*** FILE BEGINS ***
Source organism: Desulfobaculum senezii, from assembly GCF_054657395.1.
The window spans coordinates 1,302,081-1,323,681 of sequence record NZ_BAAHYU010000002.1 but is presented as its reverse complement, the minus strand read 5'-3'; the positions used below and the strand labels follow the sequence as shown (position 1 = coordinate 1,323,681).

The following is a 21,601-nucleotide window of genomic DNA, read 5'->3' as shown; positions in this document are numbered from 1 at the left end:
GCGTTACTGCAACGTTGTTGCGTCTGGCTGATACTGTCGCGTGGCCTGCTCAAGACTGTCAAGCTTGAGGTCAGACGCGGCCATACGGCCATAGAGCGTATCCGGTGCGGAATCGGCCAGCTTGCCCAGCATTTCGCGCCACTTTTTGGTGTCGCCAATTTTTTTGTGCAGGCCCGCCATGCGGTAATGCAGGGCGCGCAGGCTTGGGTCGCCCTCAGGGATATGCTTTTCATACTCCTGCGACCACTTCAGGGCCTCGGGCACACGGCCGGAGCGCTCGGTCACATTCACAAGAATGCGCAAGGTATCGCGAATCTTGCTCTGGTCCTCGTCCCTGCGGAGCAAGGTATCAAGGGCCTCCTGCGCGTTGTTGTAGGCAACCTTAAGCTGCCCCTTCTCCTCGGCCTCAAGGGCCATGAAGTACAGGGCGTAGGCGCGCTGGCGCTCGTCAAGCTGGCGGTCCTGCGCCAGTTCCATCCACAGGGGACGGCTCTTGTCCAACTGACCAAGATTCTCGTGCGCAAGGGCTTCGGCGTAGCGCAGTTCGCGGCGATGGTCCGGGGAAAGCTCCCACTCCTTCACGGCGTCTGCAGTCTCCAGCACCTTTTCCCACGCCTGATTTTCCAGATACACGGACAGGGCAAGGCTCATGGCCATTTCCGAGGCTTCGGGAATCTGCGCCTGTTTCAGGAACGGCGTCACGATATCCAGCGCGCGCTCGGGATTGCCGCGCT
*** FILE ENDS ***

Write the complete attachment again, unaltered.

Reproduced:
Source organism: Desulfobaculum senezii, from assembly GCF_054657395.1.
The window spans coordinates 1,302,081-1,323,681 of sequence record NZ_BAAHYU010000002.1 but is presented as its reverse complement, the minus strand read 5'-3'; the positions used below and the strand labels follow the sequence as shown (position 1 = coordinate 1,323,681).

The following is a 21,601-nucleotide window of genomic DNA, read 5'->3' as shown; positions in this document are numbered from 1 at the left end:
GCGTTACTGCAACGTTGTTGCGTCTGGCTGATACTGTCGCGTGGCCTGCTCAAGACTGTCAAGCTTGAGGTCAGACGCGGCCATACGGCCATAGAGCGTATCCGGTGCGGAATCGGCCAGCTTGCCCAGCATTTCGCGCCACTTTTTGGTGTCGCCAATTTTTTTGTGCAGGCCCGCCATGCGGTAATGCAGGGCGCGCAGGCTTGGGTCGCCCTCAGGGATATGCTTTTCATACTCCTGCGACCACTTCAGGGCCTCGGGCACACGGCCGGAGCGCTCGGTCACATTCACAAGAATGCGCAAGGTATCGCGAATCTTGCTCTGGTCCTCGTCCCTGCGGAGCAAGGTATCAAGGGCCTCCTGCGCGTTGTTGTAGGCAACCTTAAGCTGCCCCTTCTCCTCGGCCTCAAGGGCCATGAAGTACAGGGCGTAGGCGCGCTGGCGCTCGTCAAGCTGGCGGTCCTGCGCCAGTTCCATCCACAGGGGACGGCTCTTGTCCAACTGACCAAGATTCTCGTGCGCAAGGGCTTCGGCGTAGCGCAGTTCGCGGCGATGGTCCGGGGAAAGCTCCCACTCCTTCACGGCGTCTGCAGTCTCCAGCACCTTTTCCCACGCCTGATTTTCCAGATACACGGACAGGGCAAGGCTCATGGCCATTTCCGAGGCTTCGGGAATCTGCGCCTGTTTCAGGAACGGCGTCACGATATCCAGCGCGCGCTCGGGATTGCCGCGCT